If a mechanic hires a tow truck to move a client’s vehicle and the tow company causes damage, is it the business or the company that is liable to the client?

UPDATED: Oct 1, 2022

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If a mechanic hires a tow truck to move a client’s vehicle and the tow company causes damage, is it the business or the company that is liable to the client?

A major mechanic chain is claiming the tow truck they called to orchestrate a tow caused damage to the client’s car, so are refusing to pay the estimated damages for repairs. They say that it is the tow company that is responsible. The tow was paid for by the client to the mechanic, not the tow company, and the tow company has decided it was the mechanic that is at fault. What details and information would be necessary for small claims court?

Asked on May 22, 2019 under Business Law, Texas


SJZ, Member, New York Bar / FreeAdvice Contributing Attorney

Answered 3 years ago | Contributor

If the tow company is an independent company and not part of the mechanic's business, then the mechanic would not be liable for damage done by the tow: a person or business is not responsible for the damage done by an independent business hired by them to do something. (So if you hire a roofer, for example, and the roofer accidently drops roofing tiles or shingles on your neighbor's car, breaking its windshield, the roofer, not you, would be liable--the same principal applies here.)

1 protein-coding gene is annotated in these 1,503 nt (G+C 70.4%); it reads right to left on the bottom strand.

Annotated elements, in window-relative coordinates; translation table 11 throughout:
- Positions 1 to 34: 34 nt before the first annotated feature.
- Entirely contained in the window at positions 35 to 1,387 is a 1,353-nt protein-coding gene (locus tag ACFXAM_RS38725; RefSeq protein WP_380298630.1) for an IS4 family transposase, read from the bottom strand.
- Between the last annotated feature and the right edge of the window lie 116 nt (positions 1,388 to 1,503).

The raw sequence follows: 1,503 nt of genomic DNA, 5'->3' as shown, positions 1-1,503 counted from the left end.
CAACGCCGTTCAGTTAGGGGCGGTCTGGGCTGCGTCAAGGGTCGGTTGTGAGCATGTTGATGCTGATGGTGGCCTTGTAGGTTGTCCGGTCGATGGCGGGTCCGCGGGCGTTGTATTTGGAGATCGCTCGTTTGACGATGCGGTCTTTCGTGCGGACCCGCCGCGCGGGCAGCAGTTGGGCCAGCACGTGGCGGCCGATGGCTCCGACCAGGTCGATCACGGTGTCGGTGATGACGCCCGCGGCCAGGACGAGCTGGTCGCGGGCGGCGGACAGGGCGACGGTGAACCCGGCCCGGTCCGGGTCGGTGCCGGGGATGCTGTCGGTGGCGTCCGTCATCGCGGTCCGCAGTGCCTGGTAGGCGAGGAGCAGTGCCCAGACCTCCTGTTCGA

You of course do not know who caused the damage--tow company or mechanic--at this stage. So sue them both: you can sue more than one party, and can and should sue everyone who may be responsible for your damage. Sue them both to make sure you get the responsible party, and let each one try to prove the other was at fault.

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